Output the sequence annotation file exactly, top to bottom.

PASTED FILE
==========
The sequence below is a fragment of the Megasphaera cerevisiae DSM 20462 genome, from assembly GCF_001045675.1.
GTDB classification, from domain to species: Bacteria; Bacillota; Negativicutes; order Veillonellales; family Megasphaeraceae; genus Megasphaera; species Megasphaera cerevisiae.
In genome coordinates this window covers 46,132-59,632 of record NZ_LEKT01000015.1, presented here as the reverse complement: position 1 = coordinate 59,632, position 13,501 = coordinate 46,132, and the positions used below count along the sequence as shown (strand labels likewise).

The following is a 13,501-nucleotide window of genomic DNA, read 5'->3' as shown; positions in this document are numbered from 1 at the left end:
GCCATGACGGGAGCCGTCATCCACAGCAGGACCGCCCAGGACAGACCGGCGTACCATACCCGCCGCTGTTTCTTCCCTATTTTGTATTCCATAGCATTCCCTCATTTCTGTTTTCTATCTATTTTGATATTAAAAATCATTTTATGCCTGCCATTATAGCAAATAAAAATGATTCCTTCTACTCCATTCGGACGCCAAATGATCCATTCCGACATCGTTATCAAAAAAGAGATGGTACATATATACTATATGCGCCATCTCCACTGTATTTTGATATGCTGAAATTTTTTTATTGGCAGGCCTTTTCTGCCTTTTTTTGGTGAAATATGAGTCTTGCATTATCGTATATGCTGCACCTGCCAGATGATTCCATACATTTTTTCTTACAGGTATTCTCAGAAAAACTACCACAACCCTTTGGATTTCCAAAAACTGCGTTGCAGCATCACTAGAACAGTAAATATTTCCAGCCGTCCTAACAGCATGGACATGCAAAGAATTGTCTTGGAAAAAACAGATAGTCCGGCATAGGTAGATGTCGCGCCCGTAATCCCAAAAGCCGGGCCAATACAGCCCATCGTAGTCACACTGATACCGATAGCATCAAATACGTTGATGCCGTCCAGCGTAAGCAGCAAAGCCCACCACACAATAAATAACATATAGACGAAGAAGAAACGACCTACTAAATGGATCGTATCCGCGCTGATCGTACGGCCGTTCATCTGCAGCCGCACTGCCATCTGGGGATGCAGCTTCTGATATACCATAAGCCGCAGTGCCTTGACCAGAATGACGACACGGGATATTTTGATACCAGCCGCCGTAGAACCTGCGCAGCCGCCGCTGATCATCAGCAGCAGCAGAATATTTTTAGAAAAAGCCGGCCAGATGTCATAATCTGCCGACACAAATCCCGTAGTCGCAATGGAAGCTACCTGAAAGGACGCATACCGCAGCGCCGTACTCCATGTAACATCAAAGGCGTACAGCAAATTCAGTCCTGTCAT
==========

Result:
The sequence below is a fragment of the Megasphaera cerevisiae DSM 20462 genome, from assembly GCF_001045675.1.
GTDB classification, from domain to species: Bacteria; Bacillota; Negativicutes; order Veillonellales; family Megasphaeraceae; genus Megasphaera; species Megasphaera cerevisiae.
In genome coordinates this window covers 46,132-59,632 of record NZ_LEKT01000015.1, presented here as the reverse complement: position 1 = coordinate 59,632, position 13,501 = coordinate 46,132, and the positions used below count along the sequence as shown (strand labels likewise).

The following is a 13,501-nucleotide window of genomic DNA, read 5'->3' as shown; positions in this document are numbered from 1 at the left end:
GCCATGACGGGAGCCGTCATCCACAGCAGGACCGCCCAGGACAGACCGGCGTACCATACCCGCCGCTGTTTCTTCCCTATTTTGTATTCCATAGCATTCCCTCATTTCTGTTTTCTATCTATTTTGATATTAAAAATCATTTTATGCCTGCCATTATAGCAAATAAAAATGATTCCTTCTACTCCATTCGGACGCCAAATGATCCATTCCGACATCGTTATCAAAAAAGAGATGGTACATATATACTATATGCGCCATCTCCACTGTATTTTGATATGCTGAAATTTTTTTATTGGCAGGCCTTTTCTGCCTTTTTTTGGTGAAATATGAGTCTTGCATTATCGTATATGCTGCACCTGCCAGATGATTCCATACATTTTTTCTTACAGGTATTCTCAGAAAAACTACCACAACCCTTTGGATTTCCAAAAACTGCGTTGCAGCATCACTAGAACAGTAAATATTTCCAGCCGTCCTAACAGCATGGACATGCAAAGAATTGTCTTGGAAAAAACAGATAGTCCGGCATAGGTAGATGTCGCGCCCGTAATCCCAAAAGCCGGGCCAATACAGCCCATCGTAGTCACACTGATACCGATAGCATCAAATACGTTGATGCCGTCCAGCGTAAGCAGCAAAGCCCACCACACAATAAATAACATATAGACGAAGAAGAAACGACCTACTAAATGGATCGTATCCGCGCTGATCGTACGGCCGTTCATCTGCAGCCGCACTGCCATCTGGGGATGCAGCTTCTGATATACCATAAGCCGCAGTGCCTTGACCAGAATGACGACACGGGATATTTTGATACCAGCCGCCGTAGAACCTGCGCAGCCGCCGCTGATCATCAGCAGCAGCAGAATATTTTTAGAAAAAGCCGGCCAGATGTCATAATCTGCCGACACAAATCCCGTAGTCGCAATGGAAGCTACCTGAAAGGACGCATACCGCAGCGCCGTACTCCATGTAACATCAAAGGCGTACAGCAAATTCAGTCCTGTCAT